• Live your life, do your work, then take your hat.
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Wisdom

  • Wisdom does not inspect, but behold. We must look a long time before we can see.
  • Ignorance and bungling with love are better than wisdom and skill without.
  • To be a philosopher is not merely to have subtle thoughts, nor even to found a school, but so to love wisdom as to live, according to its dictates, a life of simplicity, independence, magnanimity, and trust.
  • All this worldly wisdom was once the unamiable heresy of some wise man.
  • I have always been regretting that I was not as wise as the day I was born.
  • It is a characteristic of wisdom not to do desperate things.
  • It is only when we forget all our learning that we begin to know.
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Knowledge and ignorance

  • A man’s ignorance sometimes is not only useful, but beautiful-while his knowledge, so called, is oftentimes worse than useless, besides being ugly. Henry David Thoreau
  • Ignorance and bungling with love are better than wisdom and skill without.
  • To know that we know what we know, and that we do not know what we do not know, that is true knowledge.
  • True friendship can afford true knowledge. It does not depend on darkness and ignorance.
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Doubt

  • Faith keeps many doubts in her pay. If I could not doubt, I should not believe.
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Truth

  • In all perception of the truth there is a divine ecstasy, an inexpressible delirium of joy, as when a youth embraces his betrothed virgin.
  • It takes two to speak the truth — one to speak, and another to hear.
  • Rather than love, than money, than fame, give me truth.
  • The only way to speak the truth is to speak lovingly.
  • I am sorry to think that you do not get a man’s most effective criticism until you provoke him. Severe truth is expressed with some bitterness.
  • How sweet is the perception of a new natural fact!
  • No face which we can give to a matter will stead us so well at last as the truth. This alone wears well.
  • The lawyer’s truth is not Truth, but consistency or a consistent expediency.
  • The rarest quality in an epitaph is truth.
  • Truth is always in harmony with herself, and is not concerned chiefly to reveal the justice that may consist with wrong-doing.
  • Truths and roses have thorns about them.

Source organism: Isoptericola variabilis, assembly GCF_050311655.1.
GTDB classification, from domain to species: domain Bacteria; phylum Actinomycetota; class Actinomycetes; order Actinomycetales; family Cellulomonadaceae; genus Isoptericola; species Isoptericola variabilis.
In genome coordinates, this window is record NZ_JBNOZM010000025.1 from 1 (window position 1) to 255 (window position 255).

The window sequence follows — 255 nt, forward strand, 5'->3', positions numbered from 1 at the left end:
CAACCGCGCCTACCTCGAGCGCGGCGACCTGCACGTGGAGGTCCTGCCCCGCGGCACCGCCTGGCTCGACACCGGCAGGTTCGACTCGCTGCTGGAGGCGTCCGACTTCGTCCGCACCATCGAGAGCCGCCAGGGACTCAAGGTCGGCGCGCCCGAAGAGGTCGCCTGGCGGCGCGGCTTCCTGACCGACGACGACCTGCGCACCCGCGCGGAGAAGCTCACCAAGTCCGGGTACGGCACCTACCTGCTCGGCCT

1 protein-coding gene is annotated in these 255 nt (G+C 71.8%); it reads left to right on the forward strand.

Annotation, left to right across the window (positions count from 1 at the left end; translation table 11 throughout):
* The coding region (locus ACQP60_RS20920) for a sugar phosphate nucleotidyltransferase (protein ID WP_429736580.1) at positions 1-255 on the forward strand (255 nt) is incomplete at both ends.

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Dreams …

  • Dreams are the touchstones of our character.
  • Go confidently in the direction of your Dreams. Live the life you’ve imagined!
  • If one advances confidently in the direction of his dreams, and endeavours to live the life which he has imagined, he will meet with success unexpected in common hours. He will put some things behind, will pass an invisible boundary: new, universal, and more liberal laws will begin to establish themselves around and within him; or old laws will be expanded and interpreted in his favor in a more liberal sense, and he will live with license of a higher order of beings. Henry David Thoreau
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… and executing them

  • If you have built castles in the air, your work need not be lost, that is where they should be. Now put foundations under them.
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Excellence

  • Since most of us spend our lives doing ordinary tasks, the most important thing is to carry them out extraordinarily well.
  • Shall a man go and hang himself because he belongs to the race of pygmies, and not be the biggest pygmy that he can.
  • What is once well done is done forever.
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Potential

  • We are not what we are, nor do we treat or esteem each other for such, but for what we are capable of being.
  • I know of no more encouraging fact than the unquestionable ability of man to elevate himself by conscious endeavour.
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Exploration

  • Explore thyself. Herein are demanded the eye and the nerve.